Tesla, one of the world’s biggest vehicle and energy companies, was in the headlines this week because it joined the Fair Cobalt Alliance (FCA). Mining giant Glencore, just a few days ago, announced its membership of the FCA. A few other companies namely Zhejiang Huayou Cobalt, Sono Motors and the Responsible Cobalt Initiative (RCI) are all part of the alliance. But the question is: what is the Fair Cobalt Alliance, why is it needed and why is this story important?
What is artisanal mining?
OECD’s mineral guidebook has a formal definition of artisanal mining:
Formal or informal mining operations with predominantly simplified forms of exploration, extraction, processing, and transportation. ASM is normally low capital intensive and uses high labour-intensive technology. ASM can include men and women working on an individual basis as well as those working in family groups, in partnership, or as members of cooperatives or other types of legal associations and enterprises involving hundreds or even thousands of miners. For example, it is common for work groups of 4-10 individuals, sometimes in family units, to share tasks at one single point of mineral extraction (e.g. excavating one tunnel). At the organisational level, groups of 30-300 miners are common, extracting jointly one mineral deposit (e.g. working in different tunnels), and sometimes sharing processing facilities.
The images in this slideshow are from a photo gallery found here. (Courtesy: Fair Cobalt Alliance)
How many people are involved in artisanal and what do they mine?
According to Delve, the total number of people across the world engaged in artisanal mining is a staggering 42,654,993. According to the Fair Cobalt Alliance, it is the second biggest employer after agriculture. Majority of the workers are men (70 per cent) and the rest are women. Children are also believed to be working in artisanal mines. What are they mining? Diamonds, gold, tin, tantalum, cobalt and many other minerals. Look at the charts by Delve, to see the number of people working in the sector.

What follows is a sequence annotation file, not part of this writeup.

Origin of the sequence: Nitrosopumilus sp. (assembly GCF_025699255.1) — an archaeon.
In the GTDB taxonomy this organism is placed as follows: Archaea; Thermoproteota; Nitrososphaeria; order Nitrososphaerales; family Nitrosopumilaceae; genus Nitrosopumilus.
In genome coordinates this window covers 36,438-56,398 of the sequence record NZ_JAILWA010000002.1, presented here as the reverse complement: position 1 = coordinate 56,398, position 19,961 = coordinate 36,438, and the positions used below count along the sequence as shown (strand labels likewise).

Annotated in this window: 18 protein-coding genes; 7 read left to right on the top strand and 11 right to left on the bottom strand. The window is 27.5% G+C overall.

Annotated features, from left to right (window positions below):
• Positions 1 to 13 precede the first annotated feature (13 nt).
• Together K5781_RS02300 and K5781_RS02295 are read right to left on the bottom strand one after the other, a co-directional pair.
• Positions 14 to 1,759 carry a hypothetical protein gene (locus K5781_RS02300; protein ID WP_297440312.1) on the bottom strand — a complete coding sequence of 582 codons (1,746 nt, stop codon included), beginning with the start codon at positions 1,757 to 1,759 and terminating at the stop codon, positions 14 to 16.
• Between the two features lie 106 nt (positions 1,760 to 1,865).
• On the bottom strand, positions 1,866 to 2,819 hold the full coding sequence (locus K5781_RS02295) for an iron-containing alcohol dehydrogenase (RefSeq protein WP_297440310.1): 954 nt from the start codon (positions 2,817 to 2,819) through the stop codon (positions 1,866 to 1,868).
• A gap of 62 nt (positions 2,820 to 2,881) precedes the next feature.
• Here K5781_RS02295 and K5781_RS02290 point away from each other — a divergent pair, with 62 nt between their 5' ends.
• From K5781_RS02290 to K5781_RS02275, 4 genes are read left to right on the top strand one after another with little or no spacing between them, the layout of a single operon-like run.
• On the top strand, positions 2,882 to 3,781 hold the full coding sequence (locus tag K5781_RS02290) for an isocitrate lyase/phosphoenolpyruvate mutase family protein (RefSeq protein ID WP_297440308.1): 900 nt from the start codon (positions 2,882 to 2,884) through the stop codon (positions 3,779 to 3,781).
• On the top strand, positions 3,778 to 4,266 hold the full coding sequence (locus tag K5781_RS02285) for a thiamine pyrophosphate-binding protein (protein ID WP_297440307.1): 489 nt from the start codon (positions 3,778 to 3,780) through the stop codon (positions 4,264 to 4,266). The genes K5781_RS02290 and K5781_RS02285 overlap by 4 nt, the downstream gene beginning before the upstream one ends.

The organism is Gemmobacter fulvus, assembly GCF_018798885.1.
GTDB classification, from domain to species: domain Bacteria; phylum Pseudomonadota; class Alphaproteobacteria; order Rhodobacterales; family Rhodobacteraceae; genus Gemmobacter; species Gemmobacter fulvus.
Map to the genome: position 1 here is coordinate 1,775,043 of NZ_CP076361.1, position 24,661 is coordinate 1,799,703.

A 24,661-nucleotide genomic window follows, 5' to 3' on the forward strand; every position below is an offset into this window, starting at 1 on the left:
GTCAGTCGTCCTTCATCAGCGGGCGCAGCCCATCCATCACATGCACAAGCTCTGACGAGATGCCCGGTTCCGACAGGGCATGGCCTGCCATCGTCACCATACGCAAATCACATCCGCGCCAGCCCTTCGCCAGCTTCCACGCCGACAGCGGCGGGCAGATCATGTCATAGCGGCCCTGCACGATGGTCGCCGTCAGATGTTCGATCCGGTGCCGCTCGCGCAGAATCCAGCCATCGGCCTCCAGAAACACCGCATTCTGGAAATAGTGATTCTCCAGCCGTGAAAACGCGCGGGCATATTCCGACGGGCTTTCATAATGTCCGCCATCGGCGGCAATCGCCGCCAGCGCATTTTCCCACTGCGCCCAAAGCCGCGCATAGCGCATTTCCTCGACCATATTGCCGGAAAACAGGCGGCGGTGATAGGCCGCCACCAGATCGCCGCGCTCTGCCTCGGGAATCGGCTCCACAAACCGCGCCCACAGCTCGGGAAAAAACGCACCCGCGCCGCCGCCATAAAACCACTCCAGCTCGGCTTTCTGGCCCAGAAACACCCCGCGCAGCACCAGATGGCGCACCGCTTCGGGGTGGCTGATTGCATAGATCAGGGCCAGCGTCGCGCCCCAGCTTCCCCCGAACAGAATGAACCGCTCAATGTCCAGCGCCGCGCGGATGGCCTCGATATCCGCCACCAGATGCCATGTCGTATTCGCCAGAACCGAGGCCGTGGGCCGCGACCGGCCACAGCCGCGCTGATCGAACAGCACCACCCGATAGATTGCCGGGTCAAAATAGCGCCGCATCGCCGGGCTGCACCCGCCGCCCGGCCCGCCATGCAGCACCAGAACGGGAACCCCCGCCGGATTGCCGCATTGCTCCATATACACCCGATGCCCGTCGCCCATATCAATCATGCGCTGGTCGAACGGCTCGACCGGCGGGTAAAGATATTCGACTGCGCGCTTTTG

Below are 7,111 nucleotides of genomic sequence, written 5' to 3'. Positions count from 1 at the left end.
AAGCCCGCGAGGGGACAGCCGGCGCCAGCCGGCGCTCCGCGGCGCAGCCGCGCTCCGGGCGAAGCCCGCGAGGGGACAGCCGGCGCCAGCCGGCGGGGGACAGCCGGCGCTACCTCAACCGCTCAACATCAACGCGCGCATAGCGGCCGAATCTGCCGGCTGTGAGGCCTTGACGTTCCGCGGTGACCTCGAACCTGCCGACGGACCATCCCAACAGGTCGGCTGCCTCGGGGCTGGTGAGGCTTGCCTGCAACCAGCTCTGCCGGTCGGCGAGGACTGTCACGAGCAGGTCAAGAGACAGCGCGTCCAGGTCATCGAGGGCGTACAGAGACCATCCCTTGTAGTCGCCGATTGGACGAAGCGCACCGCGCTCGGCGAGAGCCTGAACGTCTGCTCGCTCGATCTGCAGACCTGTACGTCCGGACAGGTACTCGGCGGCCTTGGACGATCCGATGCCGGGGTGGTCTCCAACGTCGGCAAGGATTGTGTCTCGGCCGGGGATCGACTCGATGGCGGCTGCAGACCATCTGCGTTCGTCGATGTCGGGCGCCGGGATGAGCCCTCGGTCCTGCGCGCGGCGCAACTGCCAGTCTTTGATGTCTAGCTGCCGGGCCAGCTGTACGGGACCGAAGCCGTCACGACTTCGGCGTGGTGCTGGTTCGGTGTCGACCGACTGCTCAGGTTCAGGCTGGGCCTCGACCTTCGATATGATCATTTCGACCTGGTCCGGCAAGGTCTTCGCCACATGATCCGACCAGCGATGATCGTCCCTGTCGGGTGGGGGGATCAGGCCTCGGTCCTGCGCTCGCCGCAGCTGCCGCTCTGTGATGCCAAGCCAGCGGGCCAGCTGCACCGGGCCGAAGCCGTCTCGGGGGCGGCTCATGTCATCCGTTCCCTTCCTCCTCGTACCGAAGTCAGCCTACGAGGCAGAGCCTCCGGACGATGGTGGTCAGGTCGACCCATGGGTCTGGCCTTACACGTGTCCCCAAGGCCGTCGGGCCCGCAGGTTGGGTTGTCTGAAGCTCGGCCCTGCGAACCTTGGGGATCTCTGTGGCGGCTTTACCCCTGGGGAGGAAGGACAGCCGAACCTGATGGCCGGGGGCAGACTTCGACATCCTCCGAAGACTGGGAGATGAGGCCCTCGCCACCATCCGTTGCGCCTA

What is cobalt and why do we need it?
Cobalt has a very interesting history. The Cobalt institute tells the story of how Cobalt got its name: in the Schneeberg Mountains it was often found with silver and nickel and it was the silver that was of principal interest at that time. When problems in separation and smelting arose, they were blamed on the “Kobolds” – later it was found to be the cobalt in the ore that complicated the refining process – hence the name transference. The Cobalt institute explains why Cobalt is often referred to as a technology enabling element. It is used in the manufacture of rechargeable batteries, electronics, catalysts, alloys and healthcare has resulted in the metal being referred to as a technology enabling element.
The Impact Facility has a three-pronged strategy: improving access to: finance and markets, capacity development and ethical markets. The Fair Cobalt Alliance states on its website that, their goal is to have measurable impact on the mining communities they engage with. “To that end, we continuously and meticulously measure the success of our programmes to ensure that we maximise our reach – and the social return of our investment and grant capital,” they say on their website.
Other metals and other players
Gold supplies also depend quite significantly on artisanal mining. This excellent article by the World Gold Council details what ASM means for the supply chains of gold globally and what can be done about it. Pact is an organisation that also works in this area. You can watch an interview we did with Pact to talk to them about their mines to market programme.